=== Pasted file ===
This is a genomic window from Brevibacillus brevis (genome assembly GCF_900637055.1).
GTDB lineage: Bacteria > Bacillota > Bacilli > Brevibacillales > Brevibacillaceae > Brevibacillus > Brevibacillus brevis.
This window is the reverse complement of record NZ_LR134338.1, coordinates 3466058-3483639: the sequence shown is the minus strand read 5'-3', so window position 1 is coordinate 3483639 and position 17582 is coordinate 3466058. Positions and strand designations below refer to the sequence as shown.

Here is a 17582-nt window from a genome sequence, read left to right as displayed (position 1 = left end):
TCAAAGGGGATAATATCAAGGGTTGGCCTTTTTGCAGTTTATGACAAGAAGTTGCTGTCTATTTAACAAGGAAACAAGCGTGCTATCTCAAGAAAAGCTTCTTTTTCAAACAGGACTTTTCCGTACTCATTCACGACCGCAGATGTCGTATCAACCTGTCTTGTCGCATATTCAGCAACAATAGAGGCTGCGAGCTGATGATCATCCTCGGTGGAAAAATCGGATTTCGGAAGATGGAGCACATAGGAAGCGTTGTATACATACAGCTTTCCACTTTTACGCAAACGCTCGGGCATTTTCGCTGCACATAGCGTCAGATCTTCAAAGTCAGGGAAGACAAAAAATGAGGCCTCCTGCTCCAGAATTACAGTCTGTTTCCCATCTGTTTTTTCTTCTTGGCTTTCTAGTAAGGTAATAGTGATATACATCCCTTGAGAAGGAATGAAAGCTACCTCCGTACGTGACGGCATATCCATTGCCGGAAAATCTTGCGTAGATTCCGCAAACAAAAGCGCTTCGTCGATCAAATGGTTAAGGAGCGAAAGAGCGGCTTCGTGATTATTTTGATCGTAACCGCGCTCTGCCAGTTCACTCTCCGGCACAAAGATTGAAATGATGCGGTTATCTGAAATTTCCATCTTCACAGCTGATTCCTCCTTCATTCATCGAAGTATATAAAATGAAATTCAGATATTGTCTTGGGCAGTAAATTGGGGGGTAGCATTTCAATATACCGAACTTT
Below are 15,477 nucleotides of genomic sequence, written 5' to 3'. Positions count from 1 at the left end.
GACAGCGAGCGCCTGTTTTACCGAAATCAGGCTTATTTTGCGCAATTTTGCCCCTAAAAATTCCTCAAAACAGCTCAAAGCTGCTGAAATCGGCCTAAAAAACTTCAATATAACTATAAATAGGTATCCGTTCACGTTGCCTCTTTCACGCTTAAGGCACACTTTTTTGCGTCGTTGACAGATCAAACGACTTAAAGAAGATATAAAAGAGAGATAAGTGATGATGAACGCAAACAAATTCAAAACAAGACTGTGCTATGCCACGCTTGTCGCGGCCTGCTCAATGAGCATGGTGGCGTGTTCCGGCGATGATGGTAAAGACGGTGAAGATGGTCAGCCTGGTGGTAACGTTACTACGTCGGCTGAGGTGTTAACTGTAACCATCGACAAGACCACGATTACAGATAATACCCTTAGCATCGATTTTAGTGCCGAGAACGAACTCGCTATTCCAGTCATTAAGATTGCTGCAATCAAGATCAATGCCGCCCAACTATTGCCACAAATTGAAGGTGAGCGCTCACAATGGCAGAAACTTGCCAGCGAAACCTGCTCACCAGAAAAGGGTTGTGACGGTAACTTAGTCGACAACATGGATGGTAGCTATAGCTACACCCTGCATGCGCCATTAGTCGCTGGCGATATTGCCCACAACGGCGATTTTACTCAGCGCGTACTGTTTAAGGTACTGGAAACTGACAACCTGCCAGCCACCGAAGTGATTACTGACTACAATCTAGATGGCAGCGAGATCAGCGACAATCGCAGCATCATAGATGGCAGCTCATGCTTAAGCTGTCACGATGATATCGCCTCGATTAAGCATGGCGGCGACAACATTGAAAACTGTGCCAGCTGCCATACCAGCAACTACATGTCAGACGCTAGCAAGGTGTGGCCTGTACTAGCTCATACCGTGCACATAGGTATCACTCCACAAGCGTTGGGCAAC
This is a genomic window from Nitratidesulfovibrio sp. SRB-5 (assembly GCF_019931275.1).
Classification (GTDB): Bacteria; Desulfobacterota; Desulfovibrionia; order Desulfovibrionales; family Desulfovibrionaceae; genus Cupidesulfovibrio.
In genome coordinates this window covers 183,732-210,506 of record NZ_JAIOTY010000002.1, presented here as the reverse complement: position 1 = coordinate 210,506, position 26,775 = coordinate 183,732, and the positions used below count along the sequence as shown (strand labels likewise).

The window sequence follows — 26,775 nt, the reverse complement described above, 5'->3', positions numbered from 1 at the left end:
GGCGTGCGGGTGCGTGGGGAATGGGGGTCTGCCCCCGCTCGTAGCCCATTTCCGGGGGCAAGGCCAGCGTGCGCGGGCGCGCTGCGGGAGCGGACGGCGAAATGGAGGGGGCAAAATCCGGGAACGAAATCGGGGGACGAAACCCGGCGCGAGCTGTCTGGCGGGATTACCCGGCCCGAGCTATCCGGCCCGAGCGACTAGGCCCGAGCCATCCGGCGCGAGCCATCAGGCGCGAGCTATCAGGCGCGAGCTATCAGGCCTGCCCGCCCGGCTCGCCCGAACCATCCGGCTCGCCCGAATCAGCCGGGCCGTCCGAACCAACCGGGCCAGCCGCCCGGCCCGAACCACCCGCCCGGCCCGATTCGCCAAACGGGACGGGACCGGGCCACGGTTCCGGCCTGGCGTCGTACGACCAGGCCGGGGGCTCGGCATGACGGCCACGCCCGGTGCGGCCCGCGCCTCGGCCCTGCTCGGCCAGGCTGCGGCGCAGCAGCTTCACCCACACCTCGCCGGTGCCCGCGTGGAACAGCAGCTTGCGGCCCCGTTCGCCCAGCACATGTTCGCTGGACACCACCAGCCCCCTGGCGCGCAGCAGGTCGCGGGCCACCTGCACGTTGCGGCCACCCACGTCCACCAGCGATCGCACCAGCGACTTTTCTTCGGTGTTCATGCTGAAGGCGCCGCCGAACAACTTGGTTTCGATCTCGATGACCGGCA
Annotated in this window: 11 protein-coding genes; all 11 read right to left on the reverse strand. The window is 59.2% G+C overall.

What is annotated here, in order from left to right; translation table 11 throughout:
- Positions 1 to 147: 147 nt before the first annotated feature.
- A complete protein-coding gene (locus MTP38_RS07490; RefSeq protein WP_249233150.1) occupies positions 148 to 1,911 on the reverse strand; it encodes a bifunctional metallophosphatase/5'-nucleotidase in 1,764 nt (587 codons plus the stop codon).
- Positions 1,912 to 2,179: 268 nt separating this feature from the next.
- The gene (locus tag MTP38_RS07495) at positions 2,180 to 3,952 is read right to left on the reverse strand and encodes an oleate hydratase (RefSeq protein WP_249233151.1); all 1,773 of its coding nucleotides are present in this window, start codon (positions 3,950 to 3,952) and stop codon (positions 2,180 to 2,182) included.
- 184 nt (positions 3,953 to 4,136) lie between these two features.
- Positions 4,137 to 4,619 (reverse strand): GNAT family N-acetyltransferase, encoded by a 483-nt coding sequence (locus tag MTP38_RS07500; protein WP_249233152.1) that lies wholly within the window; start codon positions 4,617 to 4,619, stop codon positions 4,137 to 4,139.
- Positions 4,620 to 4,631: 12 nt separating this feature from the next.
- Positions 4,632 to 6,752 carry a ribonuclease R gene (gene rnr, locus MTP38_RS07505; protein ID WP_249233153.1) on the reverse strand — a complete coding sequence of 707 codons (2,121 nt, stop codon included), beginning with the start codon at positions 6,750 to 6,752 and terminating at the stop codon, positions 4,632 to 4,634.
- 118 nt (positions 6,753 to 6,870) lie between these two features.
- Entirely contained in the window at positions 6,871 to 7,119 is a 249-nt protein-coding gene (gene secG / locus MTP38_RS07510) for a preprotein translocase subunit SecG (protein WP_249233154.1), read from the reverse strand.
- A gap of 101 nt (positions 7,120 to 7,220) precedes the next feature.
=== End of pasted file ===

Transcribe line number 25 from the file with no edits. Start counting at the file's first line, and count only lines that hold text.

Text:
- A gap of 101 nt (positions 7,120 to 7,220) precedes the next feature.